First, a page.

• I find Jungian psychology helpful in terms of understanding my inner being. Ego is not necessarily ‘bad’, but must be in charge and keep the show on the road at all costs. Ego does not give way easily to soul. Shadow is not evil, but everything in me I do not wish to own. Persona is the mask I put on to perform my role. Wholeness comes through embracing our ‘shadow selves’.

  • ‘what if I should discover that the least amongst them all, the poorest of all the beggars, the most impudent of the offenders, the very enemy himself – that these are within me, and that I myself stand in need of the alms of my own kindness – that I myself am the enemy who must be loved – what then?’ (From: ‘Dr C G Jung, Modern Man in Search of a Soul’)

  • I have found that my wounded inner child especially needs my attention and love

  • We can talk with the parts of our selves which we do not wish to own – and write down the dialogues.

  • For me resilience is a mixture of: our life experience, attending to our vulnerability, and grace

  • As Christ, we are wounded healers.

Session Three:  Images that work for us

  • Images can literally work for us, on our behalf, resulting in more freedom and wholeness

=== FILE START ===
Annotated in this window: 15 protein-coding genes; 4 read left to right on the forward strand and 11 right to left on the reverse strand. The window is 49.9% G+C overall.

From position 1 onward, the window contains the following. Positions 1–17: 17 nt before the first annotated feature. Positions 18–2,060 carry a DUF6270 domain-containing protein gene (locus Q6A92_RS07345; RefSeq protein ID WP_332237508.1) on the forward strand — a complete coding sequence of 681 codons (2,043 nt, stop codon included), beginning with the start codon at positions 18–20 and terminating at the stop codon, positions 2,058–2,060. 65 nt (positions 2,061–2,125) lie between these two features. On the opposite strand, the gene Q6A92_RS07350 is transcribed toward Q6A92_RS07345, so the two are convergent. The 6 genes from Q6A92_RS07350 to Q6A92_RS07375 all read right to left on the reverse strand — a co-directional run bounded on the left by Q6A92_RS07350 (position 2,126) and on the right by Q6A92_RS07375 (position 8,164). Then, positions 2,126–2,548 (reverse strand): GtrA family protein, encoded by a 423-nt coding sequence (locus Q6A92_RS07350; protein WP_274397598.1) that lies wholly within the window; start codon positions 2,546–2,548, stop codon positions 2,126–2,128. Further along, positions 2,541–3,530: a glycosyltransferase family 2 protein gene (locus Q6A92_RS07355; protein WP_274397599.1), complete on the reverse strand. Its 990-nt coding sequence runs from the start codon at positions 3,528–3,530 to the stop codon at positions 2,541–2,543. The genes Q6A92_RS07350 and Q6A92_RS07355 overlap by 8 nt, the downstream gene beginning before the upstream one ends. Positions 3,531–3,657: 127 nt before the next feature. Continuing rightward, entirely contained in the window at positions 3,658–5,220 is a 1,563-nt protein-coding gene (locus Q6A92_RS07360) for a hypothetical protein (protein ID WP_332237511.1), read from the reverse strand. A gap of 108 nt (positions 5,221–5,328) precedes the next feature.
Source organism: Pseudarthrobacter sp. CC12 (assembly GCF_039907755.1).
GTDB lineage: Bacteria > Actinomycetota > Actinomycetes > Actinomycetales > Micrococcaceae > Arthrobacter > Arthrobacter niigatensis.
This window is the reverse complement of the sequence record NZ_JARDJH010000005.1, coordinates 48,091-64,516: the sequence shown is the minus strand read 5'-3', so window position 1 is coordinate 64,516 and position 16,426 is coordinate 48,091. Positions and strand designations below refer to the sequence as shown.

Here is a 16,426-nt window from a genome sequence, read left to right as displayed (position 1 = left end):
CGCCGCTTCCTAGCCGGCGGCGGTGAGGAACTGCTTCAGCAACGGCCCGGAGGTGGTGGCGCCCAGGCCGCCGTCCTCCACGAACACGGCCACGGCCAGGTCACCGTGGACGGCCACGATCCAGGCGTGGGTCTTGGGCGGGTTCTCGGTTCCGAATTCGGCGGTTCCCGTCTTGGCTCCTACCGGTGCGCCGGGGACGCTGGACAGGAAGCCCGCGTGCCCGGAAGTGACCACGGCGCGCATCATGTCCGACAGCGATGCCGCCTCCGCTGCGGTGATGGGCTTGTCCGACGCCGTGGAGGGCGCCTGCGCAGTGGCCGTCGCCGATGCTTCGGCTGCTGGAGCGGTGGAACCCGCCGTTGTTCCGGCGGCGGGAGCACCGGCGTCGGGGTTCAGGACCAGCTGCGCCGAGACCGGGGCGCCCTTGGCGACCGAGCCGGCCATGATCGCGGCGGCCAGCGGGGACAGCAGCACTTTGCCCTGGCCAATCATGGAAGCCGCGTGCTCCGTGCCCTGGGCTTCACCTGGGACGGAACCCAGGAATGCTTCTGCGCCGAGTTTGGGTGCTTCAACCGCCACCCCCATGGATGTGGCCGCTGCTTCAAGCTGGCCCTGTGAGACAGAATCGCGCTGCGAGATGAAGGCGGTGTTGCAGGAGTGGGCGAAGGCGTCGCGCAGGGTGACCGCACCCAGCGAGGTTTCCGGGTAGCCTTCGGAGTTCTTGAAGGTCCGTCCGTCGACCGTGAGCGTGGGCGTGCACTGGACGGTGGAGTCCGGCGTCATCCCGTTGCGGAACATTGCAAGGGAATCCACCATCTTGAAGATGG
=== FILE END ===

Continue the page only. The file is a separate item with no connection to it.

• Dreams can contain helpful images for us. They can sometimes tell us what we do not wish to hear.

  • In the Psalms pit and refuge are root metaphors which I find very helpful/challenging

  • Scripture is not only to be read but experienced (eg through an Ignatian approach to Scripture)

  • The labyrinth is an ancient symbol/pathway which can help us to reflect prayerfully

Session Four: Writing stuff down

  • Writing can help us: To experience what we are experiencing; to try to make sense of that experience; to experience what we are experiencing in the light of the Gospel

  • Journalling is a helpful way for many of us to find some distance from our experience and to seek meaning it. John Wesley used his journal as a way of accounting for how he used his time.

  • Morning Pages are three pages of longhand, stream of consciousness writing, done first thing in the morning. There is no wrong way to do Morning Pages– they are not high art. They are not even “writing.” They are about anything and everything that crosses your mind– and they are for your eyes only. Morning Pages provoke, clarify, comfort, cajole, prioritize and synchronize the day at hand. Do not over-think Morning Pages: just put three pages of anything on the page…and then do three more pages tomorrow. Julia Cameron ‘The Artist’s Way’

  • Writing poetry – especially short poems - is a way of putting a boundary around what we are experiencing, as a frame contains a picture.

Falling

There are

worse things

than falling.

Not falling

for one.

Raindrops fall

on the thirsty ground,

and sunlight

falls on your upturned face.

So if it is not so bad to fall

you may as well jump

and if you are lucky

you will land in a heap

in your very own soul.

Bob Whorton

For further thoughts and exercises see Bob Whorton: Pastoral Caring: imaginative listening to pastoral experience, SPCK, 2011

bob.whorton@ouh.nhs.uk

Please click here for a PDF version of Bob's notes